Uber Technologies is selling a stake in its Uber Freight truck brokerage arm for $500m to investors in a funding round led by Greenbriar Equity Group, pumping fresh cash into a business that has been growing rapidly while also losing money at a fast clip.

The planned investment comes as the coronavirus pandemic has hammered Uber’s core ride-hailing business, prompting the company to slash jobs and re-evaluate cash-burning businesses such as Freight, which accounts for a small portion of Uber’s overall revenue.

The new investors are coming in through what Uber Freight says is a Series A preferred stock financing. The investment values the business at $3.3bn after the funding round.

Two managing partners at Greenbriar, a NY-based midmarket private equity firm focused on logistics and transportation, will join Uber Freight’s board of directors as part of the deal, which Uber said was expected to close this month.

Uber declined to name the other investors.

The transaction would provide Uber with an infusion of capital as the company pushes to cut costs and complete a $2.65bn all-stock deal to acquire food delivery rival Postmates that is expected to close next year.

It would give Uber Freight the benefit of Greenbriar’s logistics expertise as it scales up its digital freight operation, which uses technology to match truckers with shippers who need to move cargo.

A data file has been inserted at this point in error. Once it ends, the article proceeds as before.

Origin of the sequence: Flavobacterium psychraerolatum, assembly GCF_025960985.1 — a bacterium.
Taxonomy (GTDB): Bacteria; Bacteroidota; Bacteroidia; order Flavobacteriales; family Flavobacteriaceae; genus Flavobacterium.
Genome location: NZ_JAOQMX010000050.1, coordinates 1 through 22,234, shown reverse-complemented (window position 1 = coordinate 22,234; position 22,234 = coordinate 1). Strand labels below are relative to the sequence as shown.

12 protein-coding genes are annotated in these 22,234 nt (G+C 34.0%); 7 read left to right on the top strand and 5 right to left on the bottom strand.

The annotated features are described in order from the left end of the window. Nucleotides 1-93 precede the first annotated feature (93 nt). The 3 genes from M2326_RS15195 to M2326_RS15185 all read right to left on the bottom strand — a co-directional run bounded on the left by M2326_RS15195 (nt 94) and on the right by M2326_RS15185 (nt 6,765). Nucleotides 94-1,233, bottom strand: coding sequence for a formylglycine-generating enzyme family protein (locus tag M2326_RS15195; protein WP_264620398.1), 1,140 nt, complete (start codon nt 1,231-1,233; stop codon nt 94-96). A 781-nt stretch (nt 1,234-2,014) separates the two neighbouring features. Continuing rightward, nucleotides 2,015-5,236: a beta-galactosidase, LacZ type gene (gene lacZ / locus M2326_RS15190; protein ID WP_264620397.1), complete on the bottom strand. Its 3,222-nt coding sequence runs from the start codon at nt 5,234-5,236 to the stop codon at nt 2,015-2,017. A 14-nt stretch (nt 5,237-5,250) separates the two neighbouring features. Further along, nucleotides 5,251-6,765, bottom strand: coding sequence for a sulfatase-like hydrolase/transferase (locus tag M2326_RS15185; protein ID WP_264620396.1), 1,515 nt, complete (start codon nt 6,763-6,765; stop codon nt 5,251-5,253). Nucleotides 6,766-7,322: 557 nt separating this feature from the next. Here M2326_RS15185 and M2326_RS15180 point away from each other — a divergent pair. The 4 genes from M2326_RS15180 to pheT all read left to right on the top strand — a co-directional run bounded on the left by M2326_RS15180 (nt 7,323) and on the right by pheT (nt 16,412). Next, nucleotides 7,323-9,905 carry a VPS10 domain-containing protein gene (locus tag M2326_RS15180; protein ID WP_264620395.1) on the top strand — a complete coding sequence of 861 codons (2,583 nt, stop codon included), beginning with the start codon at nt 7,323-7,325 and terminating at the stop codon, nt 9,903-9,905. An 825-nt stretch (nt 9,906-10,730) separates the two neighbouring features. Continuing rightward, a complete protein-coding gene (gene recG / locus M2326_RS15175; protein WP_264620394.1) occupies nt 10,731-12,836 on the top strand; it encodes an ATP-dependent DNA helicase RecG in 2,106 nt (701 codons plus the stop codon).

“This significant statement of commitment is clearly saying we’re here for the long run,” Lior Ron, head of Uber Freight, said in an interview. “This is the next chapter for us.”

Uber Freight has grown rapidly in recent years, rolling out new logistics services as it gains market share from traditional freight brokers and from digital rivals including Convoy and Transfix. Its customers include large shippers like Anheuser-Busch InBev and Nestlé.

But profit has remained elusive, and Uber Freight remains a relatively small player compared with the biggest operators, such as C.H. Robinson Worldwide, the largest broker in North America.

Uber Freight generated $211m in revenue in the second quarter, up 27% from the previous year and accounting for about 9.4% of Uber’s total revenue for the quarter. The logistics arm reported an adjusted net loss of $49m compared with a $52m loss in the same period in 2019.

Uber recently pulled out of the freight brokerage business in Europe, where the venture was relatively new and more capital-intensive. In September, Berlin-based sender said it acquired that business in an all-stock transaction, with Uber to take a minority stake in the digital freight forwarder.

Uber decided to retain control of its more mature North American business, which performed better this year than the company had modeled, according to a person familiar with the matter.

Ron said Uber Freight has never been “on the docket” for sale.

The freight business is benefiting from high demand for truck transportation, Ron said. What he called Uber’s “adjustments across the board” during the pandemic, including reductions to the operating team in the US, “allowed us to just be more efficient going forward,” he said.

Uber Freight’s technology and Greenbriar’s expertise in the sector “make for an ideal partnership to accelerate Uber Freight’s already significant pace of growth,” Greenbriar managing partner Michael Weiss said in a statement. “We see the increasing rate of digital penetration in logistics as one of the key trends reshaping industrial and consumer supply chains.”

Source: Wall Street Journal

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